Wolverine Worldwide posted lower-than-expected sales in the second quarter ended on June 29, but its profitability slightly exceeded forecasts. The management largely confirmed its previous projections for the full financial year, predicting a strong second half, with a 5.5 percent currency-neutral increase driven by gains of nearly 10 percent for Merrell, Sperry and Saucony during the six-month period. Sales are expected to recover in Europe and Latin America from a relatively poor second half of 2018.
The group's total revenues inched up by 0.3 percent to $568.6 million in the second quarter, with growth of 1.1 percent in local currencies. International sales were up by 7 percent, but this was offset by unfavorable weather conditions and a sluggish retail climate in the U.S., which led to volatile re-orders by wholesale clients.
On the other hand, four of the group's top brands exceeded expectations in the quarter, and e-commerce went up by more than 25 percent across the whole brand portfolio. In line with expectations, the reported gross margin declined by 0.8 percentage points to 40.5 percent as compared to the year-ago period, and the adjusted operating margin dropped by 1.4 percentage points to 11.1 percent.
Margins were affected by higher close-out sales, environmental costs of $4 million and investments related to the previously reported takeover of the distribution in Italy and the establishment of a joint venture with Xtep for Greater China. The company also opened nine new stores, mostly Sperry factory outlets in the U.S.
Net earnings fell by 27 percent to $40.2 million, but stock repurchases moderated the drop in earnings per share. The guidance for the full year calls for a flat gross margin of 41.0 percent and an operating margin (Ebit) of 11 percent on total revenues of $2.28 billion, up from $2.24 billion in 2018. The Ebit margin should improve to 13 percent in the last two quarters. Indicatively, the net income should decline to around $181 million for the year from $200.1 million in 2018 because of higher taxes.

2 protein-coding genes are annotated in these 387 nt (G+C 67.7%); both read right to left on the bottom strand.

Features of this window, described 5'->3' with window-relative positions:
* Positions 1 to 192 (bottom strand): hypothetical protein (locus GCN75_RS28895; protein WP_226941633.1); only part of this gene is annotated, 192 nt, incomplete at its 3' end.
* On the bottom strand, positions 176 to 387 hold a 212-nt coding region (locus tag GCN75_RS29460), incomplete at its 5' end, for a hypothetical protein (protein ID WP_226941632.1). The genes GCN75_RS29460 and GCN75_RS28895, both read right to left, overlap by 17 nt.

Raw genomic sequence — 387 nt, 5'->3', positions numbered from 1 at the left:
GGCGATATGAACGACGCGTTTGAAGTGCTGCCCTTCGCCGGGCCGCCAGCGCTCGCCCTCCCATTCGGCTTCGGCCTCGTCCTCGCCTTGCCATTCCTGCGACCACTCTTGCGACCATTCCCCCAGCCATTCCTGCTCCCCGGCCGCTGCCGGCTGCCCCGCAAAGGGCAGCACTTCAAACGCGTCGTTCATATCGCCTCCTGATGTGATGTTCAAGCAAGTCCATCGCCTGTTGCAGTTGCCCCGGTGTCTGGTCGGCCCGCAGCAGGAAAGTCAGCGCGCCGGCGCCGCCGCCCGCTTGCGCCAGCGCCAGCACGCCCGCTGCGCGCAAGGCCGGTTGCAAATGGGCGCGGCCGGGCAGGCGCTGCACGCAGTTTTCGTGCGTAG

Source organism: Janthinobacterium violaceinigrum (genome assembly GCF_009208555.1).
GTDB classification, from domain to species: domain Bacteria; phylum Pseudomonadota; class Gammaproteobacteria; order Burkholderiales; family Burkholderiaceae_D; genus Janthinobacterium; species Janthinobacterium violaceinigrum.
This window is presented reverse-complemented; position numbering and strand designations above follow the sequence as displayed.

The guidance factors in a hit of about $5 million if the U.S. administration delivers on its promise to raise import duties on shoes and other products from China on Sept. 1. In view of this possible move, Wolverine has inflated its inventories by 38 percent, bringing in more merchandise than needed from China, but it expects that they will be up by only between 5 and 10 percent by year-end.
The group has already reduced its imports into the U.S. from China by 25 percent since 2014. The process will continue this year with imports into the U.S. budgeted to decline to 3.5 million pairs in the last four months of 2019, falling then further to 7.5 million pairs in 2020 and 3.5 million pairs in 2021. About three-fourths of the reduced volumes will be moved to factories in other countries controlled by the same companies that have been making the products in China.
During the second quarter, only Wolverine's so-called Michigan Group registered a sales increase. Its revenues went up by 1.3 percent to $318.2 million, rising by 2.4 percent in local currencies. Within this division, Merrell recorded mid-single-digit growth, powered by new product launches and a 27 percent increase in e-commerce. Caterpillar grew by almost 25 percent, with particularly strong performance in Asia-Pacific, but Chaco suffered from poor weather conditions and the Wolverine brand was affected by the closure of many Sears stores.
Merrell is accelerating, the management said. The order books show that Merrell is poised for strong high-single-digit growth in the back half of this year, driven by the brand's momentum in the direct-to-consumer (DTC) arena and by new product launches in performance and lifestyle.
The group's quarterly revenues declined by 0.2 percent to $230.7 million in the so-called Boston Group, but they rose by 0.3 percent in constant currencies. Sperry, the biggest brand in the group, had “flattish” sales, performing significantly better than in the first quarter. Saucony suffered a mid-single-digit decline from a year ago, with problems in the U.S. and Europe, but its lifestyle business improved by 27 percent. A smaller brand in the group, Keds, experienced good growth in the mid-teens.
Saucony is expected to improve in the second half of this year, thanks to the launch of new products and the previously reported takeover of the distribution in Italy, which will generate extra sales of $14-15 million and better margins during the six-month period. Sperry, whose e-commerce scored an increase of 30 percent in the second quarter, is expected to rebound in the back half with to a double-digit increase in sales of boots.